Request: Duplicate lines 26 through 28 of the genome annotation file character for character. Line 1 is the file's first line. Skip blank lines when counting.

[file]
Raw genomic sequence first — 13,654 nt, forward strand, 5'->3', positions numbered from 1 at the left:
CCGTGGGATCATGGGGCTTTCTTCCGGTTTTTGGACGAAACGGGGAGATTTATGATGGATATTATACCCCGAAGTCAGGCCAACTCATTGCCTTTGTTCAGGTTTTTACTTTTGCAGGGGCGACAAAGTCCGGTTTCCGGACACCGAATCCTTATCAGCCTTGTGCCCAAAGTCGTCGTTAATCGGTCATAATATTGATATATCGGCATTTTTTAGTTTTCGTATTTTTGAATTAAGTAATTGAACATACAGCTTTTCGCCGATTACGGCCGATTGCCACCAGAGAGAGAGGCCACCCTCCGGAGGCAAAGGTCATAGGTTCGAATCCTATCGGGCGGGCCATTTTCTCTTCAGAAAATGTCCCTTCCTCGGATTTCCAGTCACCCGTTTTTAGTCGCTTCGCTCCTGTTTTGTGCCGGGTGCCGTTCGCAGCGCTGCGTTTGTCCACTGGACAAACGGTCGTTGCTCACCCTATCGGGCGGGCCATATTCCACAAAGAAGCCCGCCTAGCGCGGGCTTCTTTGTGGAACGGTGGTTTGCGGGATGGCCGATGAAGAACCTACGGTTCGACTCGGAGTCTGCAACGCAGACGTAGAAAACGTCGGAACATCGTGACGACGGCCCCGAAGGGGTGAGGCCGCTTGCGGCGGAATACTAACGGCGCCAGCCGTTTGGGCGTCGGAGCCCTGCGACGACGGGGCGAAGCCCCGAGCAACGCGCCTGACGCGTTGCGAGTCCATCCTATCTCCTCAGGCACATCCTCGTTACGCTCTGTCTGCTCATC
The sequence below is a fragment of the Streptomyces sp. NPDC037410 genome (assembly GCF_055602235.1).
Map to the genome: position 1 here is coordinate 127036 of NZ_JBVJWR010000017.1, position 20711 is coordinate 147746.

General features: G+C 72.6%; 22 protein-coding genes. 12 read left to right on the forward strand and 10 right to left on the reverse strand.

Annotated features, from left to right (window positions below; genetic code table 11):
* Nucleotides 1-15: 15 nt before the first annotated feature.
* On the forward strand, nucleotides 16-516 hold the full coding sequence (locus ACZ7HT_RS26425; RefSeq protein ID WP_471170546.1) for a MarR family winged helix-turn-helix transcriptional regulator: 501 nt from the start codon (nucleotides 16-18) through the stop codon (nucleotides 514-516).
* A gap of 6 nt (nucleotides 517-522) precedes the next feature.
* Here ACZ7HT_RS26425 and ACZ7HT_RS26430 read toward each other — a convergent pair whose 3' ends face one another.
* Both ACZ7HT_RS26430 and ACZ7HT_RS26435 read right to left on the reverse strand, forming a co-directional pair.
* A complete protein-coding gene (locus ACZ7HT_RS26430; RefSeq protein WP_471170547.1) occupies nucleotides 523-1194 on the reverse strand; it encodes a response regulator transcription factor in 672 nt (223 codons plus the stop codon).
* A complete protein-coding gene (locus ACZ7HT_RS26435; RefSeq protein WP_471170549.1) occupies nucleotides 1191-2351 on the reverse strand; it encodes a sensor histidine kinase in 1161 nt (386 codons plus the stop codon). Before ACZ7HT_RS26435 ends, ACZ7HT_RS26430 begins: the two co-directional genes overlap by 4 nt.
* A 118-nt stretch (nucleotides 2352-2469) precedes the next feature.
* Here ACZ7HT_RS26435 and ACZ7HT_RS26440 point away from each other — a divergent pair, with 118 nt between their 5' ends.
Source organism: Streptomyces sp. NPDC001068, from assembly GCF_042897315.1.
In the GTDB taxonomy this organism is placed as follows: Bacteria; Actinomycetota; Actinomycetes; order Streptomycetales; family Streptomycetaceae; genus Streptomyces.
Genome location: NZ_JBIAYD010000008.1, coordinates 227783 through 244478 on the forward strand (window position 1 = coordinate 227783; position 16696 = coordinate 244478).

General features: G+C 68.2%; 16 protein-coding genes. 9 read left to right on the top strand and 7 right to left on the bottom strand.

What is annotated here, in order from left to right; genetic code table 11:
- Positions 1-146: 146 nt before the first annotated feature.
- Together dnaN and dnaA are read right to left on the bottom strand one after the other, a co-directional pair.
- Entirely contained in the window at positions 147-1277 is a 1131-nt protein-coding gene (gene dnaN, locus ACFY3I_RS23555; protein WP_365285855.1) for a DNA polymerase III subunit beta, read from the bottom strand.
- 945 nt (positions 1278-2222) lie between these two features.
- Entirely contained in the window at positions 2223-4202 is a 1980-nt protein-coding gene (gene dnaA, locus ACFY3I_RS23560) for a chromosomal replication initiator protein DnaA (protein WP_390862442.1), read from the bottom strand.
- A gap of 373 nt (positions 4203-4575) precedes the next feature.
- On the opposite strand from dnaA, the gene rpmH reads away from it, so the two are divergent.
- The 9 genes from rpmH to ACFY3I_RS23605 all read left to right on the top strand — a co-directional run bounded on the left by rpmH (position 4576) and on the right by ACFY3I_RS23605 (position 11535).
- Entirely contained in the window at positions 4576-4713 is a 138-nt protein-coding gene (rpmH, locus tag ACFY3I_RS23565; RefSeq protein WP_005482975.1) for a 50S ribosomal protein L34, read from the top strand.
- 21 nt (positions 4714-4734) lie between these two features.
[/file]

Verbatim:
- A gap of 373 nt (positions 4203-4575) precedes the next feature.
- On the opposite strand from dnaA, the gene rpmH reads away from it, so the two are divergent.
- The 9 genes from rpmH to ACFY3I_RS23605 all read left to right on the top strand — a co-directional run bounded on the left by rpmH (position 4576) and on the right by ACFY3I_RS23605 (position 11535).